In his lifetime, Charles Darwin wrote and revised a total of nineteen books. Essentially, he produced a new work or significantly updated text every two to three years. Starting in 1839 and ending in 1881, a year prior to his death, his publications spanned more than forty years. In his seventy-three years of life, perhaps his three most famous works were The Journal of Researches, aka The Voyage of the Beagle (1839), the Origin of Species (1859), and Descent of Man (1871). Darwin’s observations of nature and the interactions between plants and animals is a case study in both tenacity and the careful study of life on the planet.
Darwin’s earliest work had an immediate impact on our understanding of nature and his later writings continue to bolster and give rise to whole new branches of science. Darwin didn’t just “kill god” as the saying goes (often first attributed to T.H. Huxley). What he did was liberate and breathe life into the imaginations of generations of lay people, teachers, and scientists, who continue in their life and work and, perhaps without saying it, do it in Darwin’s name as well.
I often think about where the world would be without this one man who grew up well into and as a result of the European Enlightenment. A child of a doctor who came from a financially well-to-do and connected family, but not an aristocratic one. A person who tried to follow in his father’s footsteps in terms of career but could not, and who graduated college with a degree in theology but who was never a practicing theologian. A man whose childhood curiosity about nature would lead to a lifetime of adventure at sea, on land, and in voluminous correspondence with friends, as well as other scientists and naturalists.
Certainly, there were many on the trail to unlock nature’s secrets just as Darwin did. Alfred Russel Wallace, for one, did so most directly, and rightfully should be considered the co-discoverer of natural selection. A generation just slightly before found explorer Alexander von Humbolte, who along with other scientists like geologist Charles Lyell, helped light the imagination of Darwin and his many contemporaries in Europe and the Americas.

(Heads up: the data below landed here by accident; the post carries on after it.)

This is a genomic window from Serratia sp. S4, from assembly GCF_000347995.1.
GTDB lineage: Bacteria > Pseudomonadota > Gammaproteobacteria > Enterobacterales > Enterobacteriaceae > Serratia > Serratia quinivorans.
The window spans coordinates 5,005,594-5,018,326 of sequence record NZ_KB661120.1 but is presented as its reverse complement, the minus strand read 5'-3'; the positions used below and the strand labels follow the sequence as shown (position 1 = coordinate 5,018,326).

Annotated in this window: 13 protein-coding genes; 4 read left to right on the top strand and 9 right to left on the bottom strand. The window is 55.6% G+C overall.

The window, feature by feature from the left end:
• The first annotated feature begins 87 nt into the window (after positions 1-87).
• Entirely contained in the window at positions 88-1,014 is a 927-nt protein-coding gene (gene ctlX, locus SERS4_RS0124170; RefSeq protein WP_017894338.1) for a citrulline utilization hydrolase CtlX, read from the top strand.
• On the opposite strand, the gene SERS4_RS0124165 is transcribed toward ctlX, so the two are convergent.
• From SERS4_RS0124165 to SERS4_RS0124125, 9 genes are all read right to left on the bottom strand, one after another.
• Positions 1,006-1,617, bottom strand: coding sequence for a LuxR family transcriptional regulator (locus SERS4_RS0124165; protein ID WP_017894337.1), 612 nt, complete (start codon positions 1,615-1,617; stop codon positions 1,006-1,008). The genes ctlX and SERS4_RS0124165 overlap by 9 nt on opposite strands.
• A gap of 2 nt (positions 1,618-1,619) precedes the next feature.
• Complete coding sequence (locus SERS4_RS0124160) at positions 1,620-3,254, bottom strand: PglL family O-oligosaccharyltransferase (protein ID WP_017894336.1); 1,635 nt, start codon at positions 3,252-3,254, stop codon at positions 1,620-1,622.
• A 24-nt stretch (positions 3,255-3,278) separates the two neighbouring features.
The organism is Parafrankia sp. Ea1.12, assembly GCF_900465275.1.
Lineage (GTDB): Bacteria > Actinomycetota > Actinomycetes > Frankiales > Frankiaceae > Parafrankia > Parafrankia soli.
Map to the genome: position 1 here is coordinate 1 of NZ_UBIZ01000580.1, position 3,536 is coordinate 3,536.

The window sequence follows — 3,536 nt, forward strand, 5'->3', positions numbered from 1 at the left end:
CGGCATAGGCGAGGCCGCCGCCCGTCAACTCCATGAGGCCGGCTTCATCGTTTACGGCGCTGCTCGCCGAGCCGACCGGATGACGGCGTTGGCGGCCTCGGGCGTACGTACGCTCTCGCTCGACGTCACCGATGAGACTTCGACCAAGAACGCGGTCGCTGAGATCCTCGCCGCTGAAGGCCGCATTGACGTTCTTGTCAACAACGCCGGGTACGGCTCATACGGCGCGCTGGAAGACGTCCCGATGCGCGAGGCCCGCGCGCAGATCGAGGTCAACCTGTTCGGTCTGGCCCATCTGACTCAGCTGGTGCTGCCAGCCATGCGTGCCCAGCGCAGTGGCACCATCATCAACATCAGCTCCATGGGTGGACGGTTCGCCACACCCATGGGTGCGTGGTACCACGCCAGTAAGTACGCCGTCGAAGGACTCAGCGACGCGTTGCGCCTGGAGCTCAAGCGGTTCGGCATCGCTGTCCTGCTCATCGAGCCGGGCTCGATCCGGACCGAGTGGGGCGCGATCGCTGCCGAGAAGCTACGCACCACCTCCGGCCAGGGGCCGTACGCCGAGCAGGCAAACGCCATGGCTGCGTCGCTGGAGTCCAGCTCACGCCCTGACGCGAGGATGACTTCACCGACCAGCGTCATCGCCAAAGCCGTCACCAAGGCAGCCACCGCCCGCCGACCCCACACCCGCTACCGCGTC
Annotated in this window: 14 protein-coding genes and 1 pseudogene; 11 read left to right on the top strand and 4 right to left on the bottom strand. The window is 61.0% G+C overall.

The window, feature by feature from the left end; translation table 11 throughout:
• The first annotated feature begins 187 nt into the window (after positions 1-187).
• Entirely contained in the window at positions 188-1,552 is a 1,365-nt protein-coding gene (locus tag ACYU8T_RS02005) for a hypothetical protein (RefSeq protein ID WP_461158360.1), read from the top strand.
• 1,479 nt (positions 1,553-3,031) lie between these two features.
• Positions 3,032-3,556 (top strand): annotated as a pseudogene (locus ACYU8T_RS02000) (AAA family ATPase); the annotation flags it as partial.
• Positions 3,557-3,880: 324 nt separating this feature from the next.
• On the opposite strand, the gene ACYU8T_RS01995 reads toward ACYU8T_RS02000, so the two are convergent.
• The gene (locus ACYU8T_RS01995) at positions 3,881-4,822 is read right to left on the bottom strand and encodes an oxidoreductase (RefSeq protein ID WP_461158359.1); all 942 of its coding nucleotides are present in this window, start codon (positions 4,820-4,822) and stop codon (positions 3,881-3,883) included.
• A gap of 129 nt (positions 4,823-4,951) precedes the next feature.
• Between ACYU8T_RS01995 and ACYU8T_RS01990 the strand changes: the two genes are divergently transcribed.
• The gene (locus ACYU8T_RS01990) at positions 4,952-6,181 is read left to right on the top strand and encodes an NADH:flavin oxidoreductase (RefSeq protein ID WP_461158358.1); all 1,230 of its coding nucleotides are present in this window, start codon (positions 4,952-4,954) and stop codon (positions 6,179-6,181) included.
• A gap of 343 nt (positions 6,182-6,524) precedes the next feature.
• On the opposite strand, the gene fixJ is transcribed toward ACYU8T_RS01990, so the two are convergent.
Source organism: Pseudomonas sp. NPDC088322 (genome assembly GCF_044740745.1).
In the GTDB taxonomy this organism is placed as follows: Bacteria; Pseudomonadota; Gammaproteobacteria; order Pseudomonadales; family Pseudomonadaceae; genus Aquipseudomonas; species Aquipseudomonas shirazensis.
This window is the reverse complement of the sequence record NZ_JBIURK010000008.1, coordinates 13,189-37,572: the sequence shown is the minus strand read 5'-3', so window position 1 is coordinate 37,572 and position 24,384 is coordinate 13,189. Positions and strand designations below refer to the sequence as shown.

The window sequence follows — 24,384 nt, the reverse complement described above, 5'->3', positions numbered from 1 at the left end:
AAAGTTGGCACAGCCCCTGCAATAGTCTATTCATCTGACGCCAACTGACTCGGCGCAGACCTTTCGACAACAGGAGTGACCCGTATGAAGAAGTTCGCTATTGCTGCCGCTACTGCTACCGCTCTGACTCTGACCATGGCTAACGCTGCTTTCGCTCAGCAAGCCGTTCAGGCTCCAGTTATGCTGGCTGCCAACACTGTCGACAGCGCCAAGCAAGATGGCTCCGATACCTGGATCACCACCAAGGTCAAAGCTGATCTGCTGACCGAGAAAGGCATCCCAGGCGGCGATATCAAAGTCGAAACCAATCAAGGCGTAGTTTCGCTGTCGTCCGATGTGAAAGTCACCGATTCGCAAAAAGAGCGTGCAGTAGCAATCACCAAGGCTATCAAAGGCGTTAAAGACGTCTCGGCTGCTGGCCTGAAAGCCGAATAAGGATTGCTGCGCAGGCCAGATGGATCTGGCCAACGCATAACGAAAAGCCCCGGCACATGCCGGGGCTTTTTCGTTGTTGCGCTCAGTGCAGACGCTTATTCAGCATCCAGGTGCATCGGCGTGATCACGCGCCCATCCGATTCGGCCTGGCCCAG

Indeed, contemporary acolytes and adversaries of Darwin were themselves stars in their respective burgeoning fields. Scientists and naturalists including Richard Owen, Mary Elizabeth Barber, Herbert Spencer, John Muir, Joseph Hooker, and many dozens of others filled out the ecology of nineteenth-century biology and natural history, uncovering and describing the world around us in amazing detail.
As it stands though, it was Darwin’s key insights and the support of his friends that made the science and truth of natural selection stand out well beyond what most of his peers could only slightly glimpse. Darwin’s perseverance and observations along with a keen curiosity and imagination held a light to a darkened space of nature’s processes and mechanisms. Illuminating facts while extrapolating and synthesizing ideas and artifacts, beaks and shells, worms and other animal body parts, fitting them into both biological context, history, and ultimately into the law of natural selection.